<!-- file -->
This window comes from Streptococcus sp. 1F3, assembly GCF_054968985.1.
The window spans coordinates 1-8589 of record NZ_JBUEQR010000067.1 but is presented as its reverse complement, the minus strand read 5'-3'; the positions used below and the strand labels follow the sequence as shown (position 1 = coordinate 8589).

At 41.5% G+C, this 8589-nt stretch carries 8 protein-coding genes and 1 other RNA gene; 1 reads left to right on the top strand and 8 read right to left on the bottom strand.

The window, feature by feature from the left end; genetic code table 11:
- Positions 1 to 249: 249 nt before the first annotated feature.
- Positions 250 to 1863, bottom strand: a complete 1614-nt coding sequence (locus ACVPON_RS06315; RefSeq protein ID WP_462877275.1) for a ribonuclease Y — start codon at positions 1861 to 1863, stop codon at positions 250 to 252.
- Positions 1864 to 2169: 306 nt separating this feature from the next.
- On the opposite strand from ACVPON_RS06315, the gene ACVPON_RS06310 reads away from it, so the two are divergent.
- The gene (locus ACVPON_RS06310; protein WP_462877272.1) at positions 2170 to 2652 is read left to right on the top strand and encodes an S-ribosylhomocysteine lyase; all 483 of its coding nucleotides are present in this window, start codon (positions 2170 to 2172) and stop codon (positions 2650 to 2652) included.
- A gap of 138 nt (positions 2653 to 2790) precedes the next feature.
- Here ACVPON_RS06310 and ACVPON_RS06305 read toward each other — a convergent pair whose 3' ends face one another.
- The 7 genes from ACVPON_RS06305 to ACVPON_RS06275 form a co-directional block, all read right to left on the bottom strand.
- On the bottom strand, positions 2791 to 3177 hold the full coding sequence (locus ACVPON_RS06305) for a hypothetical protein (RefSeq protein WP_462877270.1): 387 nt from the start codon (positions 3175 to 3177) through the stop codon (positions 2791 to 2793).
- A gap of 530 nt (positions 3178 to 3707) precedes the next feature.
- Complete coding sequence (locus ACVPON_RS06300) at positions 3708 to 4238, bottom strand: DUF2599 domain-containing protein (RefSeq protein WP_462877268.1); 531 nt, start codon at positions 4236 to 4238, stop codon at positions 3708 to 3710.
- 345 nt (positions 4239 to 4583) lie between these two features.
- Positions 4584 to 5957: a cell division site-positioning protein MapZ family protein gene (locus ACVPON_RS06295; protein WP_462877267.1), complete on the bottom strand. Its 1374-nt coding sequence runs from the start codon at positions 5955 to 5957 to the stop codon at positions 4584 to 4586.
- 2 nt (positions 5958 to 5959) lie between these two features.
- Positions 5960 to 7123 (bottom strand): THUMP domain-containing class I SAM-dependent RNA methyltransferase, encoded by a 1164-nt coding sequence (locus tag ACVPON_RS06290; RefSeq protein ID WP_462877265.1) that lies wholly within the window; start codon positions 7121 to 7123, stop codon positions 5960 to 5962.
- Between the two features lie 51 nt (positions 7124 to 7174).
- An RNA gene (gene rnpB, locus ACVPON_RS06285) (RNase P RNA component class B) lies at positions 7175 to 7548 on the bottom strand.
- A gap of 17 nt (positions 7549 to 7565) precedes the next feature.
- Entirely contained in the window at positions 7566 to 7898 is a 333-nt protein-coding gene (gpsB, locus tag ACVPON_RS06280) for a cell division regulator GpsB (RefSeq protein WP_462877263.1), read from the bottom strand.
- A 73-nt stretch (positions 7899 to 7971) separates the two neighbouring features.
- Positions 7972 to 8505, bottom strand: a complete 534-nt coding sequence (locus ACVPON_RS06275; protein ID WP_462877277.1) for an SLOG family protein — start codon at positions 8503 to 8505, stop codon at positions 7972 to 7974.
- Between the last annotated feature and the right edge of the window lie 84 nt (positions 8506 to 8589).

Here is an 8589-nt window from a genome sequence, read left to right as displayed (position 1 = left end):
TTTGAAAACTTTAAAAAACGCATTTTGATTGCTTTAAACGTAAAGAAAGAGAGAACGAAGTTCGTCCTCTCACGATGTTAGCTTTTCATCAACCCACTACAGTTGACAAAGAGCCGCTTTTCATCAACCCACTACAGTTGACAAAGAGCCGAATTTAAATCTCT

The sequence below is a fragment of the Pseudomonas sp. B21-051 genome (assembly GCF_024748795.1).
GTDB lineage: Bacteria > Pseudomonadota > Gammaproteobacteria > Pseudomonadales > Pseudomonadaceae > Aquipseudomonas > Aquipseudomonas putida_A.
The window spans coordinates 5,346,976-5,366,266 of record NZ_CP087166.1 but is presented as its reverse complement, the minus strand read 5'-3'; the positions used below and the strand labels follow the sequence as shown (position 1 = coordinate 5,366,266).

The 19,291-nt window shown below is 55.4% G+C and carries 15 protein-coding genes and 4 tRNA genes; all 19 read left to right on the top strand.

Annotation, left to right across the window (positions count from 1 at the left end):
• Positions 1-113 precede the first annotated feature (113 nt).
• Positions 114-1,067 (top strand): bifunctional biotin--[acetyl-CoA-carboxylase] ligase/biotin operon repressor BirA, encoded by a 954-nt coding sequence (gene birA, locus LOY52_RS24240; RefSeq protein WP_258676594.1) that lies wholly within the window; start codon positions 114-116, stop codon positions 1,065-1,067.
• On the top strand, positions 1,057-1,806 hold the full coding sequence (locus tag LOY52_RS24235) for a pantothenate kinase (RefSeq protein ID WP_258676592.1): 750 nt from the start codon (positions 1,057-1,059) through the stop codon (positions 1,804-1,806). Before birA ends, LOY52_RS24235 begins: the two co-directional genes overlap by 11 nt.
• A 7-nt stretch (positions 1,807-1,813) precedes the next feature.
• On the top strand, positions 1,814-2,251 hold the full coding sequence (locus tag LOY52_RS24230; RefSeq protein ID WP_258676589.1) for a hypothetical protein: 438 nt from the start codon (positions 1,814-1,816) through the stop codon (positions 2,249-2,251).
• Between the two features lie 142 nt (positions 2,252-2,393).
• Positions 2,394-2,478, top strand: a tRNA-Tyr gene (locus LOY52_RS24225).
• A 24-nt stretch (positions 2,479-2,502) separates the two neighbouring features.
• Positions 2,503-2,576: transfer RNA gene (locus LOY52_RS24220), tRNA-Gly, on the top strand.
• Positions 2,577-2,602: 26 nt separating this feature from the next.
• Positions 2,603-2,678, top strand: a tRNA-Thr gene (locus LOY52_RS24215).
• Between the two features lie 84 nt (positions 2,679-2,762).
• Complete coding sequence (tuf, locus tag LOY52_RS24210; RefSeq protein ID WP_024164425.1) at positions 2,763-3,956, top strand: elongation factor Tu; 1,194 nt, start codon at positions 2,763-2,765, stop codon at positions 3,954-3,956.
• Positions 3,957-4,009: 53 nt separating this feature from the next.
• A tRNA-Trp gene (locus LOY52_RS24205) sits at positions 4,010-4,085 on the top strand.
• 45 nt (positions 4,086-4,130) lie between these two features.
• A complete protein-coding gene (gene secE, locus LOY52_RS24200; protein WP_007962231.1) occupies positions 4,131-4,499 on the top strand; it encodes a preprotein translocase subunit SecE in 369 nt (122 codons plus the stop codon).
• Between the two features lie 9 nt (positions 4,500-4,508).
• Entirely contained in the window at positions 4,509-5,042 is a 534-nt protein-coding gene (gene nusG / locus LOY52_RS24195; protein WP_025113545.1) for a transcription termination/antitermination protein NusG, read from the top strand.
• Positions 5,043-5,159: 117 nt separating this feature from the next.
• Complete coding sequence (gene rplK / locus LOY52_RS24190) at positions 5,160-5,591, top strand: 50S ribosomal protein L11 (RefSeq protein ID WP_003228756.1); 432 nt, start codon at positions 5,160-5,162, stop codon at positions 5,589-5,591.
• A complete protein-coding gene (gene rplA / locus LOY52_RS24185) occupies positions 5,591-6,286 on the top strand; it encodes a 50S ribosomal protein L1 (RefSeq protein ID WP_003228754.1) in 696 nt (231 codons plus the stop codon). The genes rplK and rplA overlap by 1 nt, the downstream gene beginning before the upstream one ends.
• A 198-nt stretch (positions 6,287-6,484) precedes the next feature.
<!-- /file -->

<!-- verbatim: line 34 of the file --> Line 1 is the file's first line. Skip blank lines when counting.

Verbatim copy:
• Positions 1-113 precede the first annotated feature (113 nt).